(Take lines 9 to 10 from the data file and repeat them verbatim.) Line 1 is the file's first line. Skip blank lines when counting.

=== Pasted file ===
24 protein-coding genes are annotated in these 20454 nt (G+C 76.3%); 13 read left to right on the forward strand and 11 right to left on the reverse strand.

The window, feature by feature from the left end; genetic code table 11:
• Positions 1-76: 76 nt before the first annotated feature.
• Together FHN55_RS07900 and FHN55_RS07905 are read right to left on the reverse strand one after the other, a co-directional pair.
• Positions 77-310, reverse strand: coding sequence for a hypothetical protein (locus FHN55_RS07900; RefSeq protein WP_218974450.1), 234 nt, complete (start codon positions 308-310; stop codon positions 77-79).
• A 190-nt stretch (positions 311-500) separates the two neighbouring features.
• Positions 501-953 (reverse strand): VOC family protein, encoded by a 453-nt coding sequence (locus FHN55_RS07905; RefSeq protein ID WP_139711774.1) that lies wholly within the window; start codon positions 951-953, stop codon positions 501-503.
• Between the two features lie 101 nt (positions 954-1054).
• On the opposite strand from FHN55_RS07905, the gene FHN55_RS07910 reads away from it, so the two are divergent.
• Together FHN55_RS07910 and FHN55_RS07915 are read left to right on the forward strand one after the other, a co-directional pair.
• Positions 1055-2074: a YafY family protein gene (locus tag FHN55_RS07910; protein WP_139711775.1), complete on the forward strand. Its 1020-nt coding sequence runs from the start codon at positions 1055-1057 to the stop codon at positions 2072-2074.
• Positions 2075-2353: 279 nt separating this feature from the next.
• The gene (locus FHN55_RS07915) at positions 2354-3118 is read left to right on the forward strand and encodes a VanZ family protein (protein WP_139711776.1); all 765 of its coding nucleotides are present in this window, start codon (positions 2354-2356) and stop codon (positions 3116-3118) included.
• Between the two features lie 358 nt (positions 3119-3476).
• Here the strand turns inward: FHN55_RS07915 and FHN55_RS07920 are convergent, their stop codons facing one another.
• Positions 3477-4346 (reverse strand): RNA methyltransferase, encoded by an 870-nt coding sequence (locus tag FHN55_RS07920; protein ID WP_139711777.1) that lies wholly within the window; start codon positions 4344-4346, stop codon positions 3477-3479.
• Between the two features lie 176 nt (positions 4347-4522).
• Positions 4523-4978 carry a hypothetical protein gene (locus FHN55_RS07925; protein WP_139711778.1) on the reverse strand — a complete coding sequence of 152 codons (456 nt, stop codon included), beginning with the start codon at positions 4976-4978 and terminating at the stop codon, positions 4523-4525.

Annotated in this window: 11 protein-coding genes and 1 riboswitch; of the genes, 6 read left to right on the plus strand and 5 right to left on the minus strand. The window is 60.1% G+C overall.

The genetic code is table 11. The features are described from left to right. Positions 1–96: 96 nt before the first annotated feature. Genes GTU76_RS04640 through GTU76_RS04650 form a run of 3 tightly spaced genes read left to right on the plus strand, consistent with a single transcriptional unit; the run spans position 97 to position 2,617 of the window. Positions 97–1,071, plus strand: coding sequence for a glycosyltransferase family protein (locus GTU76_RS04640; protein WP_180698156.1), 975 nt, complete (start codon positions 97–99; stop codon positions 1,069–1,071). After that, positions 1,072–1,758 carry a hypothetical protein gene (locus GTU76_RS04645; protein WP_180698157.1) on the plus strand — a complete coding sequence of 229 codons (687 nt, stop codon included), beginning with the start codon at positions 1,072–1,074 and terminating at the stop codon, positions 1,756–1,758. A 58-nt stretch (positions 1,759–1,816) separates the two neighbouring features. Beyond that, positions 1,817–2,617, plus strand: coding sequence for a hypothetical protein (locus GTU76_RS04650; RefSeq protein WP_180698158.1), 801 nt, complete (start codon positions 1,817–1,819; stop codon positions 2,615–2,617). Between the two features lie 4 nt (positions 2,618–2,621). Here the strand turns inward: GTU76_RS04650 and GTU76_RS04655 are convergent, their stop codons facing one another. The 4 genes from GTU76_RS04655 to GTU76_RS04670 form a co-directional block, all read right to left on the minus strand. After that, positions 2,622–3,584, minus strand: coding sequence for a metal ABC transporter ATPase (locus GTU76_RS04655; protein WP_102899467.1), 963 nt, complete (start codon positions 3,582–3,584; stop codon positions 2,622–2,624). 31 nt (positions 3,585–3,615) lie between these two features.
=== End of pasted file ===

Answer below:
• On the opposite strand from FHN55_RS07905, the gene FHN55_RS07910 reads away from it, so the two are divergent.
• Together FHN55_RS07910 and FHN55_RS07915 are read left to right on the forward strand one after the other, a co-directional pair.